18:  Creating goals, chess curriculum for yourself and students.

19:  Best chess compositions I've seen.

20:  Attaining chess mastery instead of mediocrity --- the key factors I've seen in practice and in some science studies --- breaking down chess and learning into disparate elements.  What the science said on chess.  At university I was obsessed with downloading all the articles and studies I could find on chess and learning and memory independently and when considered together so I have my opinions on methodologies and what I would like to see going forward etc, and what real conclusions can be drawn from them (in my opinion, really not much, but to each their own).

21:  Making $$, happiness in chess --- success stories and future success stories, and failures we can learn from.  Learning tools, code, etc, unique and less explored.

22:  Why I or others (masters, non-masters) use some resources but not others in chess, where to get the best value for your time and money.  What I've heard:  Study your own games (well!) and brush up on those tactics!  I personally use what I call the Star Trek Borg and Carpe diem method of training (I just made that up right now).  But How??

23:  Overcoming adversity (my experiences and that of others who know better or differently), perfectionism, moments of chess insanity, increasing focus, energy, discipline in chess.  Methods of success in memory mentioned by the leading experts by those with proven results in chess and elsewhere in sports and business.  I am naturally very, very hyper and easily distracted though I have some talents (maybe one of the few particularly useful talents I have), in hyperfocus and speedreading so I have some strategies to keep calm and focus when my brain is on a runaway train and in high-pressure sitauations.

24:  Best literature, trainers, tactics, openings, endgames trainers I've seen in chess, what qualities result in excellence based on what I or others consider to be excellent (what better standard for judging things than based on what you like?)  What I've learned from taking an engineering approach to chess, taking everything apart and putting it all back together.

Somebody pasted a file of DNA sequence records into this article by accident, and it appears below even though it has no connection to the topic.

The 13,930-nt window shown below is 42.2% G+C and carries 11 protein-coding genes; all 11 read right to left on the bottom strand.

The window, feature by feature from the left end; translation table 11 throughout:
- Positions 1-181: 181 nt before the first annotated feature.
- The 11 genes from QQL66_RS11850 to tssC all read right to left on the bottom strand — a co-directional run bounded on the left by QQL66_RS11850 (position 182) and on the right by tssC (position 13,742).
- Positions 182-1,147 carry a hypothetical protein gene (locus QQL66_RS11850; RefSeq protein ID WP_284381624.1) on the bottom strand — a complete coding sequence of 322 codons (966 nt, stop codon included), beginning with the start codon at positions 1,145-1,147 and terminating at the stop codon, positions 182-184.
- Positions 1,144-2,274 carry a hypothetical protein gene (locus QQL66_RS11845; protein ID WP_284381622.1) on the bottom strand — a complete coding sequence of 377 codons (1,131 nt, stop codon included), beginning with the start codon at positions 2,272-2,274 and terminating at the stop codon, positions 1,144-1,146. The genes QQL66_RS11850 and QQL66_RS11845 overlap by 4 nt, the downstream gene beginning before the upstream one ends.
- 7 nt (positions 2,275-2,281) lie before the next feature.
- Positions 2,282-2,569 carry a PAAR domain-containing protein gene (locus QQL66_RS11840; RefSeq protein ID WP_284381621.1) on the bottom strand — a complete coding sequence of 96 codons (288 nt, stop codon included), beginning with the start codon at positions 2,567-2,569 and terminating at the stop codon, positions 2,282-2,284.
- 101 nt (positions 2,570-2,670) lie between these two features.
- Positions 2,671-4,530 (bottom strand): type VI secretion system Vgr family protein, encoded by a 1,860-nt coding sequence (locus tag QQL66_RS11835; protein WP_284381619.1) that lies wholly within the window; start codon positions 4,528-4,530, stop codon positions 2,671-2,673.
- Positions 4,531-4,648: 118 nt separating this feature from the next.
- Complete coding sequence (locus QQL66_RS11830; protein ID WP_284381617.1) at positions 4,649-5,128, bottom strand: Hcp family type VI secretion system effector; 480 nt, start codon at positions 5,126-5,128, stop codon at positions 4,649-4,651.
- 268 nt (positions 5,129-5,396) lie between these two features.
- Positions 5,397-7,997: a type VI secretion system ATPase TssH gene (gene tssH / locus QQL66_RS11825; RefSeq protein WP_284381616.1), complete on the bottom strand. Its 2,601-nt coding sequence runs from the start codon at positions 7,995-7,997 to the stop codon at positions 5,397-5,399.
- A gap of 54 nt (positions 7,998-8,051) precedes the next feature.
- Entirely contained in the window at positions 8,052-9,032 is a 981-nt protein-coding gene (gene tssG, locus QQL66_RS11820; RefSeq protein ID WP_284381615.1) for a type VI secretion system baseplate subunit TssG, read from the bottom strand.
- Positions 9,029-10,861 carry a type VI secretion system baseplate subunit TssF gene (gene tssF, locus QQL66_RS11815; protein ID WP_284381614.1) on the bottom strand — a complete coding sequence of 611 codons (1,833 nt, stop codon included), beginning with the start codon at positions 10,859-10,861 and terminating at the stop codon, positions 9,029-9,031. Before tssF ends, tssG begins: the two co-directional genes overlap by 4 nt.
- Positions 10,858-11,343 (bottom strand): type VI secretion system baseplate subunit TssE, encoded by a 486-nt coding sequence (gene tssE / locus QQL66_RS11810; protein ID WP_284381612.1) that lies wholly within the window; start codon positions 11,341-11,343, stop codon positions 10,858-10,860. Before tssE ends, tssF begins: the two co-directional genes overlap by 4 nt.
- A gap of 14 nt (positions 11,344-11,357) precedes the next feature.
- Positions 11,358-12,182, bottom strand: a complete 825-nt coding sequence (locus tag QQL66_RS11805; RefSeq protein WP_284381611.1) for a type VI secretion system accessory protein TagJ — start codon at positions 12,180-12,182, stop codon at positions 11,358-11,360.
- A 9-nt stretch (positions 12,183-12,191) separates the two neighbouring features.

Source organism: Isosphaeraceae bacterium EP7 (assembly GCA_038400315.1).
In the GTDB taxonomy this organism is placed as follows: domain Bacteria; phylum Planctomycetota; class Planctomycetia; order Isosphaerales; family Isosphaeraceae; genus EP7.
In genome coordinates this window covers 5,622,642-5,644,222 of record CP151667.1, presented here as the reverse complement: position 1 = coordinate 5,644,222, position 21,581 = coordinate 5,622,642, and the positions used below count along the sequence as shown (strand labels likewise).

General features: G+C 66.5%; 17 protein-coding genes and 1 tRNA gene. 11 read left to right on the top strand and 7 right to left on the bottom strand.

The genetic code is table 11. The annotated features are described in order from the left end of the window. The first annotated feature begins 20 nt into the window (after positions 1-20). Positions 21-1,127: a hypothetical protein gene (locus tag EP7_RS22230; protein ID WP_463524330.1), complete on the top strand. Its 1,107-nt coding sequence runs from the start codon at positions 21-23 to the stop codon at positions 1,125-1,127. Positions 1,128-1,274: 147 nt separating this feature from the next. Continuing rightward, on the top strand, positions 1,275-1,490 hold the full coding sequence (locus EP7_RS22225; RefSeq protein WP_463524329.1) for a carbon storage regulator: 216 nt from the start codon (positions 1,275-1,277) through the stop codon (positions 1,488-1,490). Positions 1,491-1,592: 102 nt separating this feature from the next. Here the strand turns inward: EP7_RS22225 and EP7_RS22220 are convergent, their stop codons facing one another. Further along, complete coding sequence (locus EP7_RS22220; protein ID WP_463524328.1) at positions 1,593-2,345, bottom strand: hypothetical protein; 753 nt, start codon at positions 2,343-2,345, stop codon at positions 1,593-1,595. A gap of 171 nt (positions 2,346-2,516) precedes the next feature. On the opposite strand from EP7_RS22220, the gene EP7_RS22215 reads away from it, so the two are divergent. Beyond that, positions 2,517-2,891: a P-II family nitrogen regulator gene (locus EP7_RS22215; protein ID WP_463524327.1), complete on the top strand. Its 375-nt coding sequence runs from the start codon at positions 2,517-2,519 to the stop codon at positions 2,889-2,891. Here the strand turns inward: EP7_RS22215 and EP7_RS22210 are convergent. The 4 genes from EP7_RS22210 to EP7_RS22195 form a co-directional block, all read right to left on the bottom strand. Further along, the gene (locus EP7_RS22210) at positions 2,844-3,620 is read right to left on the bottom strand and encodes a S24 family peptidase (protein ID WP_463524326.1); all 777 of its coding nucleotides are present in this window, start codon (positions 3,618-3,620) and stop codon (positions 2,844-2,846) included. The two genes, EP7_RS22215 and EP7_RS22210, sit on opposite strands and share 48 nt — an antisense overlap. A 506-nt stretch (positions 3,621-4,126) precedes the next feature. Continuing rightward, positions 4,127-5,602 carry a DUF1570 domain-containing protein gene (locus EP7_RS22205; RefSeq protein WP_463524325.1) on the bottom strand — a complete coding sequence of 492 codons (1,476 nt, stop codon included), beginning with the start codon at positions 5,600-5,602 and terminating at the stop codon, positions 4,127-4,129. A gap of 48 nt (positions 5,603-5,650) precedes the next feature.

25:  Your reputation is everything, and time and money and fun and ultimately life and that stuff between your ears is everything.  So how do you make the most of that or anything with that and your talents in chess.  One of the reasons I don't blog more or use social media beyond what I gist  is because it's not especially interactive; I much prefer the real world to the virtual world and I learn more from the real world than I can learn from myself.  Also I strongly believe in finding self-worth, but pride is a concept that does not exist for me easily, and I've delved deeply in philosophy to understand how to find meaning in the material and non-material and reason and emotion, how to generate and actualize the optimal living situation for myself.  I can amuse myself but I can draw more from the canvas of the world that I own from outside myself.  Anyway, how can you make the most from any chess situation or life situation.  And I know, some chess players have it tough and I always enjoy a good story.  And a more relevant question, how do I make blogging more relevant to me, so I can do it more often for my benefit and yours?


So feel free to write the number the idea(s) or let me know in the comments what you like the most of what you want to see.  Apologies if the scope or length or diversity of my material is a bit overwhelming or not always entertaining.  Thanks for your interest and like I've heard somewhere, don't forget to be awesome!